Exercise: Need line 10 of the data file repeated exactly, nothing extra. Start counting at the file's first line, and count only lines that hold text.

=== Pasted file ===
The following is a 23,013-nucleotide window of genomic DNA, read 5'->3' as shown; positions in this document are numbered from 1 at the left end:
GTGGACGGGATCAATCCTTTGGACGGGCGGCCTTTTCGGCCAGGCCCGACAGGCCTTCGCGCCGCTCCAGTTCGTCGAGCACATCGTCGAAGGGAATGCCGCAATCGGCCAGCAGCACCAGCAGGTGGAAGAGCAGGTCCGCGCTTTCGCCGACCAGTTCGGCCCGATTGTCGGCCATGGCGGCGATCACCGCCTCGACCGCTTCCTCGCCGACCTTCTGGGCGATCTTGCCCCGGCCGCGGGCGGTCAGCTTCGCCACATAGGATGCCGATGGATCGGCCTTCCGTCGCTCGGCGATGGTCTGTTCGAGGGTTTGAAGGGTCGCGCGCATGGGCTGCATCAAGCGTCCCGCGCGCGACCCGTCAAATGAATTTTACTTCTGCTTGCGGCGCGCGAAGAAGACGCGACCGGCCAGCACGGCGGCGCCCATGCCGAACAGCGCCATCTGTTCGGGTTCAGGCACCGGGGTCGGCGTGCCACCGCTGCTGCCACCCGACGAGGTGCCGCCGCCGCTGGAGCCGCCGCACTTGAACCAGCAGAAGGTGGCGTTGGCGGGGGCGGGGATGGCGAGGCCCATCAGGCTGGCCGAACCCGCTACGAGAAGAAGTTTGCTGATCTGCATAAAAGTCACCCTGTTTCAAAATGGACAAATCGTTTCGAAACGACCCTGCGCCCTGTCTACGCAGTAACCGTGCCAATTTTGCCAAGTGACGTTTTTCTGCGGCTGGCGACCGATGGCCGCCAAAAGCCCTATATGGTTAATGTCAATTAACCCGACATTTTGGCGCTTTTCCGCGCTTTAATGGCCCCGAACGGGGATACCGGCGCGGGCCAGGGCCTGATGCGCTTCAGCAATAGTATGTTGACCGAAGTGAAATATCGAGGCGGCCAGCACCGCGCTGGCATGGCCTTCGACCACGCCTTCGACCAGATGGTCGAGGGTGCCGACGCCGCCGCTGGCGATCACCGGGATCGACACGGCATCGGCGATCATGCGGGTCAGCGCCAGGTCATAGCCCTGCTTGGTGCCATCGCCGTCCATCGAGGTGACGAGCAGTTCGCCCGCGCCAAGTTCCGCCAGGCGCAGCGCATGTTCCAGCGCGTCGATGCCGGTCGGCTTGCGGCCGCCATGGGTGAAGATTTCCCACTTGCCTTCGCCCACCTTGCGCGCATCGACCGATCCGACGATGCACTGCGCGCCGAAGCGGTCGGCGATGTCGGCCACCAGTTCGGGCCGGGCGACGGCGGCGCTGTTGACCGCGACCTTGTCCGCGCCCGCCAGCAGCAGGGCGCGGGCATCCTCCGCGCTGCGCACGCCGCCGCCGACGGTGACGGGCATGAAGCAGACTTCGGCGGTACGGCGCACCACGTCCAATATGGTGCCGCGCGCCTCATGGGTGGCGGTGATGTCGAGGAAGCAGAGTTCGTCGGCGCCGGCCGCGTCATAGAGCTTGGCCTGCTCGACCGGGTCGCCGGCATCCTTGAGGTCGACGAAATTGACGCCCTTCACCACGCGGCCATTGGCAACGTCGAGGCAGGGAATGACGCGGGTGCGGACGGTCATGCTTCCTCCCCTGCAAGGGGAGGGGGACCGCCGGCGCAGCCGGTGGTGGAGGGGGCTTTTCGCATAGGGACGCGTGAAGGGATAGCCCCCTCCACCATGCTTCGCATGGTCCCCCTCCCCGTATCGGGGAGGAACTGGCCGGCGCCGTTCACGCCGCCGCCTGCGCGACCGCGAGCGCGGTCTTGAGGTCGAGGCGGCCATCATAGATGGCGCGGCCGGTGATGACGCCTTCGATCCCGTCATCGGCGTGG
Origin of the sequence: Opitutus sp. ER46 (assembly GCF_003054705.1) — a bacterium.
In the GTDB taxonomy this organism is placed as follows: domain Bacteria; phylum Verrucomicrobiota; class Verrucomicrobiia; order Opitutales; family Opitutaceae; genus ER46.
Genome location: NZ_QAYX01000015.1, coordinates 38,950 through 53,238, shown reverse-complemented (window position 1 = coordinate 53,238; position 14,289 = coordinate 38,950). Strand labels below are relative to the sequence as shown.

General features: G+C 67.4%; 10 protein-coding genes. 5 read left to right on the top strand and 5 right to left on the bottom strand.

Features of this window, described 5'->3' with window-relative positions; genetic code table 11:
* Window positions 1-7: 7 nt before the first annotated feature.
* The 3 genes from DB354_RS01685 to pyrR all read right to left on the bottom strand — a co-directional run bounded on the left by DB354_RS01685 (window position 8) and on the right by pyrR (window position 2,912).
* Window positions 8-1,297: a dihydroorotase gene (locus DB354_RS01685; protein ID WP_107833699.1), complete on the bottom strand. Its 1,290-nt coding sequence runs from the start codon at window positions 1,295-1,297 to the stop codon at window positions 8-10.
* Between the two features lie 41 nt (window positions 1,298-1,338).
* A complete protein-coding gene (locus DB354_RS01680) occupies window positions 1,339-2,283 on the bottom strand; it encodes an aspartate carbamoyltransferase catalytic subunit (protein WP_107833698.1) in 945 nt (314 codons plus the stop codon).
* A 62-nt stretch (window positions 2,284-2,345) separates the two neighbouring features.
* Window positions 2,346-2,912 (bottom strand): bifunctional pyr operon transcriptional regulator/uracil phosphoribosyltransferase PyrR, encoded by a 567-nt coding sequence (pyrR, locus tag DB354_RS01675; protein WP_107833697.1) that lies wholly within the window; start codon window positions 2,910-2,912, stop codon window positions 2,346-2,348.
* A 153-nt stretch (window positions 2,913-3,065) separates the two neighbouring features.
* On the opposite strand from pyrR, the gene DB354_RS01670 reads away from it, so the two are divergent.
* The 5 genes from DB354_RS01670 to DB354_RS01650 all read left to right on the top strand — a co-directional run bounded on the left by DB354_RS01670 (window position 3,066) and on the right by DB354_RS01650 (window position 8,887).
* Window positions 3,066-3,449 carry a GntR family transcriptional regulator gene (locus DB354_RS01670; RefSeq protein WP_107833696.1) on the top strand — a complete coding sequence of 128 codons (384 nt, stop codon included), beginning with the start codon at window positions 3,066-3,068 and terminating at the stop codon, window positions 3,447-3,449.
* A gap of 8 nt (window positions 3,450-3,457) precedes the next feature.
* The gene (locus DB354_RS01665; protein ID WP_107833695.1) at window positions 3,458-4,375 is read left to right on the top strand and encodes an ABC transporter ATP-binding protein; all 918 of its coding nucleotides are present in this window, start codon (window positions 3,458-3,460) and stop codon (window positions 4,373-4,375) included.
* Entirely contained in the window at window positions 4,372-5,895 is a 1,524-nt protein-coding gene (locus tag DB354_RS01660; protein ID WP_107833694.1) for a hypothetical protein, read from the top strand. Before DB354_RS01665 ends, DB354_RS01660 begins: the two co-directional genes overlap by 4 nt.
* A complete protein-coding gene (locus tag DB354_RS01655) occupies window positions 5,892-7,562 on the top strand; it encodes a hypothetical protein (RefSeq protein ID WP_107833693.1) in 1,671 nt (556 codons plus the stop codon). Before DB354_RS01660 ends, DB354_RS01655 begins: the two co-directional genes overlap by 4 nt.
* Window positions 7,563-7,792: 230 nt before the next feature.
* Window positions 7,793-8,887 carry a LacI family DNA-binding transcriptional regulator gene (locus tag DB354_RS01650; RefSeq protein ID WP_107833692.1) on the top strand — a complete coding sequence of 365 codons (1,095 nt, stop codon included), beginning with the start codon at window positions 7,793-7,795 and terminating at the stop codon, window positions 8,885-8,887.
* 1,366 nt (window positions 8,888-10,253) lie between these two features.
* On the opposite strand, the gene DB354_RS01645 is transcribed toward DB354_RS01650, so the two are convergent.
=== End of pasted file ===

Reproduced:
* Window positions 8-1,297: a dihydroorotase gene (locus DB354_RS01685; protein ID WP_107833699.1), complete on the bottom strand. Its 1,290-nt coding sequence runs from the start codon at window positions 1,295-1,297 to the stop codon at window positions 8-10.